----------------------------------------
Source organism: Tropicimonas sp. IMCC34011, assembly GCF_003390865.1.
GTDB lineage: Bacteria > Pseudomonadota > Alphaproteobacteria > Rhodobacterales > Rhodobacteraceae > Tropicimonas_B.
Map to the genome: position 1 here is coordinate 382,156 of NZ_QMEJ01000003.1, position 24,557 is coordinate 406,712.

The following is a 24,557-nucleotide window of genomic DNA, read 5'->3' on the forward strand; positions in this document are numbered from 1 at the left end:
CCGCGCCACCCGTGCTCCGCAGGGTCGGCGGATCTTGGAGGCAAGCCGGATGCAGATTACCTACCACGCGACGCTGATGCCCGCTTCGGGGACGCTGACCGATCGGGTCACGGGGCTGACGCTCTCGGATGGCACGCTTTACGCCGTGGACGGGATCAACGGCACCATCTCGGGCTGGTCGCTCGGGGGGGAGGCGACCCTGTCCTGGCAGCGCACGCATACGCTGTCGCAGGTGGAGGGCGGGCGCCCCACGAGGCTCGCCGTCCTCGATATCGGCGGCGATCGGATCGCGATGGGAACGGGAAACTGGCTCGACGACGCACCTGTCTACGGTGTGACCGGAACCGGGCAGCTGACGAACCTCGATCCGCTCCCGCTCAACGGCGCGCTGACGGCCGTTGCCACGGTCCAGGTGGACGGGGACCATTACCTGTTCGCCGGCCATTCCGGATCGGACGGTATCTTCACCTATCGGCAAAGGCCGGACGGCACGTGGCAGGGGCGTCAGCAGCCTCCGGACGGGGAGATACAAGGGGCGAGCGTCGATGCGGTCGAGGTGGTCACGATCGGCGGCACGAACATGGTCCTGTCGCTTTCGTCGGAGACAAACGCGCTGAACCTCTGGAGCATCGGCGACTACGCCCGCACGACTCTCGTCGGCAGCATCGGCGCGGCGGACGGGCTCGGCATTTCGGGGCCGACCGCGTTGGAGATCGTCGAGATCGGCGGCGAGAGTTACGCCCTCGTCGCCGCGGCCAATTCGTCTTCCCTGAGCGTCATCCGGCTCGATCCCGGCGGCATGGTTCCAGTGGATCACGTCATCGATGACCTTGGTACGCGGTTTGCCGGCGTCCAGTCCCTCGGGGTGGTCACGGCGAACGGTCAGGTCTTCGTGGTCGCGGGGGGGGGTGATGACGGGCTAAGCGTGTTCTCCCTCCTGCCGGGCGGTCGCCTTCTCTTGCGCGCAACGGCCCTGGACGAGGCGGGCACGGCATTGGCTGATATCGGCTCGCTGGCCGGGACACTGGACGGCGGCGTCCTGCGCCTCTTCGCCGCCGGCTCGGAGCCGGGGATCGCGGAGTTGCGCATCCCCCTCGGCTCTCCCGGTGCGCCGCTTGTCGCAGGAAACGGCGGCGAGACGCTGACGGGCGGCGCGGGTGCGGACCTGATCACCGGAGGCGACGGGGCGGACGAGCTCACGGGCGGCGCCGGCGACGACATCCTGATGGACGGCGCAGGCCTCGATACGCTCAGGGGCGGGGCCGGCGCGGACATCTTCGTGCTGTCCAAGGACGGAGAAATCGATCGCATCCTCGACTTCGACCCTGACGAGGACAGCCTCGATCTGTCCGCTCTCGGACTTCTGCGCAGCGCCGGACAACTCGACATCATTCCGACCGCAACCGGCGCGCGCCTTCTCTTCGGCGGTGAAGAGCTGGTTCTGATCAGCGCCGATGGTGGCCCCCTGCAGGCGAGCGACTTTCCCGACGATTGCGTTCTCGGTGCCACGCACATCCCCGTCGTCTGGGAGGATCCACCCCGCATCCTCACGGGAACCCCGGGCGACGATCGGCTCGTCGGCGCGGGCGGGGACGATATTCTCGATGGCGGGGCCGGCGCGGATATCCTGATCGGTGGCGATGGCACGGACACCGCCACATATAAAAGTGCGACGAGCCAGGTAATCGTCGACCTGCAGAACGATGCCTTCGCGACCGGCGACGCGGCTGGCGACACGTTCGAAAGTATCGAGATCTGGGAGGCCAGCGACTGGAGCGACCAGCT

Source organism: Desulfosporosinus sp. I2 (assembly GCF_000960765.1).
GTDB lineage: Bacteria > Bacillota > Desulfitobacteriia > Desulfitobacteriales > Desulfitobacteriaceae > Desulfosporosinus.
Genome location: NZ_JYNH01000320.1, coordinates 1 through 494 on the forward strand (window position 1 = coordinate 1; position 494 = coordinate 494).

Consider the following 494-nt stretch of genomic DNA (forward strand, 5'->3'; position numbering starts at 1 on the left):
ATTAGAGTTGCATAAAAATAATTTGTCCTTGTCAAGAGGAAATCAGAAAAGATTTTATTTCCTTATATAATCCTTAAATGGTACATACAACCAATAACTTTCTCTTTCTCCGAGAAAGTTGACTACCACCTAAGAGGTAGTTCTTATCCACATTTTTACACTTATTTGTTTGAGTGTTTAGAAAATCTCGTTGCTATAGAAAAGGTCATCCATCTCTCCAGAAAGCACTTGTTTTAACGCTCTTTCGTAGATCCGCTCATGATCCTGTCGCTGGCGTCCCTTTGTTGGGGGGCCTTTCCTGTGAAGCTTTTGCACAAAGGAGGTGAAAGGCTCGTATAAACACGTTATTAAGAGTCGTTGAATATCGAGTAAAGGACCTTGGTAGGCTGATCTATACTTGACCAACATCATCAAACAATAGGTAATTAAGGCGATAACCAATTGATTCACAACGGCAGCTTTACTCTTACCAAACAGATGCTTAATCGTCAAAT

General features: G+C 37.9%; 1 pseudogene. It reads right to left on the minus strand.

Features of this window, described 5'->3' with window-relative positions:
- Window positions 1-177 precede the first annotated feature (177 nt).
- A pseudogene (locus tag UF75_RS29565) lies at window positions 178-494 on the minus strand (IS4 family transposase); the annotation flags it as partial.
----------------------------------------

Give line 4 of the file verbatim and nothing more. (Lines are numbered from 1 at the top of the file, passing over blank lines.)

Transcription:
The following is a 24,557-nucleotide window of genomic DNA, read 5'->3' on the forward strand; positions in this document are numbered from 1 at the left end: